Directed by: Michael Gerard, Patty Shinagawa, Mitch Schauer
Producer: Marvel, Shout! Factory
Review by: Jason King
Disney’s buyout of Marvel was deeply canny for both parties – Marvel gains Disney’s shadow of distribution to provide what should be a more effective core competency (selling comic books to the young) – and Disney gains some famous names that, fears aside, will probably be used effectively.
The Marvel Super Hero Squad Show, within that framework, is a very odd show that addresses none of the potential benefits, but it is a show that I love and look forward to watching more. In many ways, it is a video successor to Twisted Toyfare Theatre that Robot Chicken has never been for me.
When watching the show, it’s immediately apparent that the show is geared toward kids. Characters are portrayed with exaggerated, cartoonish features and speak in voices that cater to children. The theme song is repeated endlessly to help brand the show.
Ultimately, though, Super Hero Squad Show comes off as being a show for people that have followed comic books for many years and not much for children at all. A main thrust of the show is, indirectly, a commentary on comic books and characters in a truly funny way. Hulk clearly is strong, but, in a way that’s strongly reminiscent of Twisted Toyfare Theatre, Hulk’s stupidity is a more central focus of his character and, as a result, he successfully acts as comic relief. Silver Surfer comes across as being more like, well, a surfer from the Silver Age, and Thor’s “Goldilocks” routine is played off constantly.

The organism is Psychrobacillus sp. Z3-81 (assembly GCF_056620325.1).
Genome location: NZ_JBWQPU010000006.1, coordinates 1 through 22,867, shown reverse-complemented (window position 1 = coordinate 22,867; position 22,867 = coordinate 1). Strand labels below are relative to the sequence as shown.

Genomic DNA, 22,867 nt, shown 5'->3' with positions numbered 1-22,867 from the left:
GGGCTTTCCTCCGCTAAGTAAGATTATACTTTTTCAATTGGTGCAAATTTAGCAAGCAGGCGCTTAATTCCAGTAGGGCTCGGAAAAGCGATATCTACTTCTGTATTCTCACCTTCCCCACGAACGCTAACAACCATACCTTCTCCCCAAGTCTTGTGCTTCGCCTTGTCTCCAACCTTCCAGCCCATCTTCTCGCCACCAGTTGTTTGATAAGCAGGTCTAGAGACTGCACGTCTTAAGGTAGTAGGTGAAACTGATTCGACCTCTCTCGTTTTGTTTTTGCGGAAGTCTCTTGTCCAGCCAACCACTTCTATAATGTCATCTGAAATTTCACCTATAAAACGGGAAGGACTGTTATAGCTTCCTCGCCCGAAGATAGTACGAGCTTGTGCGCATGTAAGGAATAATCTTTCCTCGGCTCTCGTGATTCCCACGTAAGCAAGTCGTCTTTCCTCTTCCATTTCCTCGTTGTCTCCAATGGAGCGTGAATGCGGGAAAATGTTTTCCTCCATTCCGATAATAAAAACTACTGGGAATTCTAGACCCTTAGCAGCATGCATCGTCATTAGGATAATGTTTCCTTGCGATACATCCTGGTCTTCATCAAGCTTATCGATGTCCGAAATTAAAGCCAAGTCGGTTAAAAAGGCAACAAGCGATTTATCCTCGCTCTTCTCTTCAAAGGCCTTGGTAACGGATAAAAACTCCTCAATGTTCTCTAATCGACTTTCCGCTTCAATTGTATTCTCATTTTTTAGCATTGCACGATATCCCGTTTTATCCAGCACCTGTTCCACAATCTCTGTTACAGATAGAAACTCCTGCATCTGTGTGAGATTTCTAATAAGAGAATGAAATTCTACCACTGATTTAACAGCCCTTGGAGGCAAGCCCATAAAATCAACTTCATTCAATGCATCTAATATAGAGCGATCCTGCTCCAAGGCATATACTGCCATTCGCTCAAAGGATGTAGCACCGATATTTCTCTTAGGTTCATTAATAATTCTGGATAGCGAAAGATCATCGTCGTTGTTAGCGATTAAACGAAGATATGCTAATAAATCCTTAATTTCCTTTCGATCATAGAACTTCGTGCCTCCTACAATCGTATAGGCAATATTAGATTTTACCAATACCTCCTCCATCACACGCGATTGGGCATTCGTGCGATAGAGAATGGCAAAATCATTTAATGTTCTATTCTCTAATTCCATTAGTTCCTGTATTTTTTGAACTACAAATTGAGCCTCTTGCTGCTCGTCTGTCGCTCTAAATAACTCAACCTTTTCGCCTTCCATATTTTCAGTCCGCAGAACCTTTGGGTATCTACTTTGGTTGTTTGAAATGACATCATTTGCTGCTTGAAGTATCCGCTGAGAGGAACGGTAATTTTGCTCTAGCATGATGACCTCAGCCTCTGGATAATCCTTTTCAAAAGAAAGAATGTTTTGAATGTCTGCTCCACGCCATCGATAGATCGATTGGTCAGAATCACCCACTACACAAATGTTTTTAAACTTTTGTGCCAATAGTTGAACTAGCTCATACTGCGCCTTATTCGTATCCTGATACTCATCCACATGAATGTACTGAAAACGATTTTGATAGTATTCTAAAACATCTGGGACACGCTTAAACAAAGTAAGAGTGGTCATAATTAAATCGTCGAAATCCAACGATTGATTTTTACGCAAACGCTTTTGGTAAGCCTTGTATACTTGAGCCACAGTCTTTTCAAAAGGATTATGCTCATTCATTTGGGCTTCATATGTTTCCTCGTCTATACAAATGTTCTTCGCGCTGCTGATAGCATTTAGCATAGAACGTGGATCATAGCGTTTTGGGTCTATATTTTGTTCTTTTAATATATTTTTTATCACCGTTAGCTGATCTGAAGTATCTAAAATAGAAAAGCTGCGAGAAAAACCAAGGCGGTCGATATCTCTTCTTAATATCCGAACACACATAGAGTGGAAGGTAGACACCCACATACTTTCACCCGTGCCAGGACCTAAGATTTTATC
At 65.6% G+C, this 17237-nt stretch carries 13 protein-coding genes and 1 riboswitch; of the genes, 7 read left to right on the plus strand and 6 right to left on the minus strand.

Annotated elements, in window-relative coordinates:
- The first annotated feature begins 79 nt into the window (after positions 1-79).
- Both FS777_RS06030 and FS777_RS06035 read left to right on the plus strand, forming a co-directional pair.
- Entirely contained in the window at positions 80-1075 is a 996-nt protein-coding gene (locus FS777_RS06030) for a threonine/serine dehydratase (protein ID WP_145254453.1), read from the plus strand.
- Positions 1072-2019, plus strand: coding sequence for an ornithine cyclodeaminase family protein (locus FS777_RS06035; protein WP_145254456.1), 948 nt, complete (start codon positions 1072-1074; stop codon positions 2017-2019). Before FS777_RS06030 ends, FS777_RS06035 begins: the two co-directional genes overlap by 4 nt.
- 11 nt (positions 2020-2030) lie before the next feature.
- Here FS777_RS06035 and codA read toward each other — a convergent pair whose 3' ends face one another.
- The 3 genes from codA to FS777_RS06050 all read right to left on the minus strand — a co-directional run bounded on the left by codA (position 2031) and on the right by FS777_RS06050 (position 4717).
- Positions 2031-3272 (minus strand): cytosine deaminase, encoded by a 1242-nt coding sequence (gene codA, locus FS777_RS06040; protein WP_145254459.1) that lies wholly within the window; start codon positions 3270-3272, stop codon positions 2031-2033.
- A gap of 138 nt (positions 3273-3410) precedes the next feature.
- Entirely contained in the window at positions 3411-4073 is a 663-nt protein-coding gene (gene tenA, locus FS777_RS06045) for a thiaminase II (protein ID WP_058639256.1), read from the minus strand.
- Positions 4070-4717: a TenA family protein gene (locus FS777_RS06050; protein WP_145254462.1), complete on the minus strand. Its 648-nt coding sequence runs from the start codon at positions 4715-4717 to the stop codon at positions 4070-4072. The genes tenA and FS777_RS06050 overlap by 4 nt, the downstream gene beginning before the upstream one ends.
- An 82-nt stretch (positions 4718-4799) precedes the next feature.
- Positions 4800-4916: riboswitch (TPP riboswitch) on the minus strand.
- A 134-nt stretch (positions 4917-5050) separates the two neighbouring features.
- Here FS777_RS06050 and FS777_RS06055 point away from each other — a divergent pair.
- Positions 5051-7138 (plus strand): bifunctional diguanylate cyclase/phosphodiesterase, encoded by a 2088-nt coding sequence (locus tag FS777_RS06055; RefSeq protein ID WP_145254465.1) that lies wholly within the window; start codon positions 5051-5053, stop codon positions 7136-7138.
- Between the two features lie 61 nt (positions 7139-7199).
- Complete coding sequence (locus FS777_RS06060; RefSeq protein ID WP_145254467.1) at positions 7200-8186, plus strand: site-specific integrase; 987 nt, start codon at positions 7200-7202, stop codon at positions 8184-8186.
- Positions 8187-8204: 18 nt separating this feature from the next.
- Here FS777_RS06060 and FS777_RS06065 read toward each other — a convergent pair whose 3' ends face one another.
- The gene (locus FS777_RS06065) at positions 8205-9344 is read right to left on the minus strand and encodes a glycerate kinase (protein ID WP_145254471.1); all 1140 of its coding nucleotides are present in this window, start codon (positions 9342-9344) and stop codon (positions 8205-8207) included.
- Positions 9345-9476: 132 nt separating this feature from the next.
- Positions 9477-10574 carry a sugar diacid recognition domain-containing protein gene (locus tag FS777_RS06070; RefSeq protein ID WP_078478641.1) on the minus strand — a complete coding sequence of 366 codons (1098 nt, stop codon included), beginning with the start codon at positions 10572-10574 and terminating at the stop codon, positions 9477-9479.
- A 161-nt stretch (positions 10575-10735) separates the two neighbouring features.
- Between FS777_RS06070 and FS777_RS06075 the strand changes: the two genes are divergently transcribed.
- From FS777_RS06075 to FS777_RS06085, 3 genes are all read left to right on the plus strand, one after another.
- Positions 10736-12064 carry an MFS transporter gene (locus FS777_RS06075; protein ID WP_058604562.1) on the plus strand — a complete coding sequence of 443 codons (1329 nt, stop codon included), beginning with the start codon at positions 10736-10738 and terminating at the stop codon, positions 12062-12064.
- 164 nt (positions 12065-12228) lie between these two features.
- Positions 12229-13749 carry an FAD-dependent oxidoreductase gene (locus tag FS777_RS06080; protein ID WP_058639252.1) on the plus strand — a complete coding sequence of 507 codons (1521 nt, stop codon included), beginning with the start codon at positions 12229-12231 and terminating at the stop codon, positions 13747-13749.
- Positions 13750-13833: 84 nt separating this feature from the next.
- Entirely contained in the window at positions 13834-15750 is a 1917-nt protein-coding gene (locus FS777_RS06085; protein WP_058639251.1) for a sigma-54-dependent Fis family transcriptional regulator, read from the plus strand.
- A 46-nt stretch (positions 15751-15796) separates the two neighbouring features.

I’m not sure this is what kids want, though. If comic books are any guide, the cartoonish features take away from a superhero’s strength and self-actualization, and the humor often falls on deaf ears. Maybe kids want to see superheroes look silly, but I’m not sure.
The first volume DVD of the Marvel Super Hero Squad Show compiles the first seven episodes. All are well-written and have a surprising number of guest appearances, among them the voice-acting talents of Tricia Helfer and Robert Englund. There is little else on the DVDs besides the shows – a few trailers – one of them for a pathetic-looking MMORPG – and an interview with Stan Lee.
In conclusion, this DVD would be perfect for someone who has been an avid fan of comic books for a long enough time to understand the Infinity Gauntlet, Dormammu or the old Gray Hulk. While it is a good show for anyone, many others, including children, will be left out of a lot of the show.
For more info, http://superherosquad.marvel.com
Pads & Panels received a copy of the Vol. 1 DVD courtesy of the publisher for review purposes.